Prospect Ramblings: Goalies take time

by Hayden Soboleski on December 23, 2018
image courtesy of Philly.com

 

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Keeper poolies have been excited about Carter Hart for a while, and justifiably so. He has dominated the WHL for 3 years, won gold with Team Canada, was a top goaltender prospect in the 2016 draft, and now has 17 AHL games under his belt. When he got called up this week to the Flyers, lots of fantasy owners started licking their lips – is this the inevitable takeover that we all know is coming eventually? He’s had a nice couple games, 2 wins in 3 starts with a 0.904 SV%…

 

 But don’t hold your breath on a breakout.

 

He is still an elite prospect. I still have complete faith in him to be a future starter. But even the world’s best netminders take time. Let’s look at the development timeline of a few recent top-prospect goaltenders. These are players who were considered “goalies of the future” for their respective squads in the last several years, and made it. Yes, some are better than others, and some may not be considered starters anymore, but all went from being a top prospect to playing at least 41 games in a season. This is the path Hart needs to take.

 

Note: Most names below had a year of playing less than 5 games on a call-up/tryout basis. I did not count these brief stints as true NHL seasons.

 

John Gibson

Years to become a starter: 3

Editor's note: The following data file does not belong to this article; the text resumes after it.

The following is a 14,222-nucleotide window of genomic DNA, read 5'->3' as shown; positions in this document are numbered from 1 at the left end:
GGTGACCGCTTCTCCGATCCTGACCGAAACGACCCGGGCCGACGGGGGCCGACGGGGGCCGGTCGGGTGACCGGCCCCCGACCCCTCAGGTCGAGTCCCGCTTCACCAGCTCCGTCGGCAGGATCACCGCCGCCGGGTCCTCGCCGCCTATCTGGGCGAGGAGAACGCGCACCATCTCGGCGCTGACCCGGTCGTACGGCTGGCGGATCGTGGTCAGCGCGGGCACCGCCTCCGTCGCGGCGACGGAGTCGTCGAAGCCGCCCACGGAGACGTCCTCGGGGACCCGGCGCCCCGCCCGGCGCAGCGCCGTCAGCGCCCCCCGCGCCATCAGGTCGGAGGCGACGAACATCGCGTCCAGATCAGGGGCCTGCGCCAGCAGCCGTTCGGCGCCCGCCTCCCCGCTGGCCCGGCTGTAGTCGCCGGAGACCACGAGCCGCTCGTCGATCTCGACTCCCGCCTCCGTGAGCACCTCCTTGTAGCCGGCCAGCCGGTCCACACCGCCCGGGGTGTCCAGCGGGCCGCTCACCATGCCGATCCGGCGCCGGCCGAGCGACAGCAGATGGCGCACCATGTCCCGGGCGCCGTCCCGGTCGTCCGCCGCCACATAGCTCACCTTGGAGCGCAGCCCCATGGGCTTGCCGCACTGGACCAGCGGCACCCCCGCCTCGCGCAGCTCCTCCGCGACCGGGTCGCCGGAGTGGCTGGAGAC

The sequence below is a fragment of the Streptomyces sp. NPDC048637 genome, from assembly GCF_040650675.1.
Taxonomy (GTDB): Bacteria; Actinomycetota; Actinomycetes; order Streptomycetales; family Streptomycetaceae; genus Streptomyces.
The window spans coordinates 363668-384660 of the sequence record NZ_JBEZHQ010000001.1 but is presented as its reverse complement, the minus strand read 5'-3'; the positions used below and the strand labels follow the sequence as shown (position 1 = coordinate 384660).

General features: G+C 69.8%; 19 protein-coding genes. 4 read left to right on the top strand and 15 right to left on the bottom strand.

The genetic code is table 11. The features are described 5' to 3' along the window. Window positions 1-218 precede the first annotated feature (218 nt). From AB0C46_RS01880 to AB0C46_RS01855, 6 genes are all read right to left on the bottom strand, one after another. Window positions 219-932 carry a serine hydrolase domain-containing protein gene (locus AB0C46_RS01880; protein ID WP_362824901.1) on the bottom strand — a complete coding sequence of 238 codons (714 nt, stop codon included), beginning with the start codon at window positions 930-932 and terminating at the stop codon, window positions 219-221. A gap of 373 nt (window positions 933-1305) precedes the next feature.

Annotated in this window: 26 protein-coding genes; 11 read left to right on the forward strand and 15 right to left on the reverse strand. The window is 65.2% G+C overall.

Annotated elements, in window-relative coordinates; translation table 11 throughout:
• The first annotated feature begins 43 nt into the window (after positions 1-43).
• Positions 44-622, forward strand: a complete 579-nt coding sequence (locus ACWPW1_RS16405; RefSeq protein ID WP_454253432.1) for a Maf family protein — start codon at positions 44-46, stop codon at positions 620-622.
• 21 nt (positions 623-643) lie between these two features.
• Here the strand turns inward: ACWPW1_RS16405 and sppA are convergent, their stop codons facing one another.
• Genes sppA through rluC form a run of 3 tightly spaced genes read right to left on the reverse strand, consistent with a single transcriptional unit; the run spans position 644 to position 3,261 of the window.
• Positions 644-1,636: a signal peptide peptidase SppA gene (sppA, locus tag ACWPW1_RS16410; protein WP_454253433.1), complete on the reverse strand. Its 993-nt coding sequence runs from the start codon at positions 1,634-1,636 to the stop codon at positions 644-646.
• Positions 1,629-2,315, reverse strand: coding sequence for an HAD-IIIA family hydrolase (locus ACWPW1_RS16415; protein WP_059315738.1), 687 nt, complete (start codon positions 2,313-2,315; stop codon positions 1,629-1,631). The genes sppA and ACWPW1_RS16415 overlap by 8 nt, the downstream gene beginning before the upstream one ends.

AHL games: 70

2014-15: 23 GP, 0.914 SV%

2015-16: 40 GP, 0.920 SV%

2016-17: 52 GP, 0.924 SV%

 

Andrei Vasilevskiy

Years to become a starter: 3

AHL games: 37

2014-15: 16 GP, 0.918 SV%

2015-16: 24 GP, 0.910 SV%

2016-17: 50 GP, 0.917 SV%

 

Matt Murray

Years to become a starter: 2

AHL games: 72

2015-16: 13 GP, 0.930 SV%

2016-17: 49 GP, 0.923 SV%

 

Jake Allen

Years to become a starter: 4

AHL games: 177

2012-13: 15 GP, 0.905 SV%

2013-14: 0 GP

2014-15: 37 GP, 0.913 SV%

2015-16: 47 GP, 0.920 SV%

 

Petr Mrazek

Years to become a starter: 3

AHL games: 87

2013-14: 9 GP, 0.927 SV%

2014-15: 29 GP, 0.918 SV%

2015-16: 54 GP, 0.921 SV%

 

Connor Hellebuyck

Years to become a starter: 2

AHL games: 88

2015-16: 26 GP, 0.918 SV%

2016-17: 56 GP, 0.907 SV%

 

Juuse Saros

Years to become a starter: TBD

AHL Games: 62

2016-17: 21 GP, 0.923 SV%

2017-18: 26 GP, 0.925% SV%

2018-19: 15 GP (so far), 0.894 SV%

 

 

So, doubting that this is Hart’s season to take over the crease is nothing personal. The precedent set by the names above makes it pretty clear that even the best names take time before becoming a bona-fide starting netminder. The most optimistic approach is looking at Hellebuyck, who had the easiest spot to grab at the time (just like Hart has now). But even then he still needed one year as a backup before grabbing the reigns. So, maybe Hart becomes a backup/1B from here on out, and n a 2019-20 Calder candidate. 

 

But even top prospects with spots waiting for them need time to develop. Let’s look at one more “goalie of the future”:

 

Thatcher Demko

Years to become a starter: TBD

AHL games:102 (and counting)

NHL starts: 1

 

The Vancouver crease belongs to Demko…soon. Maybe he could’ve won it this year, maybe its his in 2019-20. But the point is that despite being a blue-chip name with a high draft pedigree and a history of outstanding performances, he requires some slow cooking. This doesn’t make him worse, and by no means would Carter Hart be considered a disappointment if he required the same approach. 

 

At the end of the day – don’t think less of Hart if he gets sent down this week. And don’t think less of him if he isn’t a starter in 2019-20. Owning goaltenders in keeper leagues is a long game, and requires patience and planning. In the case of Hart, don’t bank on starter-level wins, saves, or shutout numbers until he’s got the experience under his belt that his brethren needed.

 

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Thank you for reading, and happy holidays to you and your families!

Hayden Soboleski

@soboleskih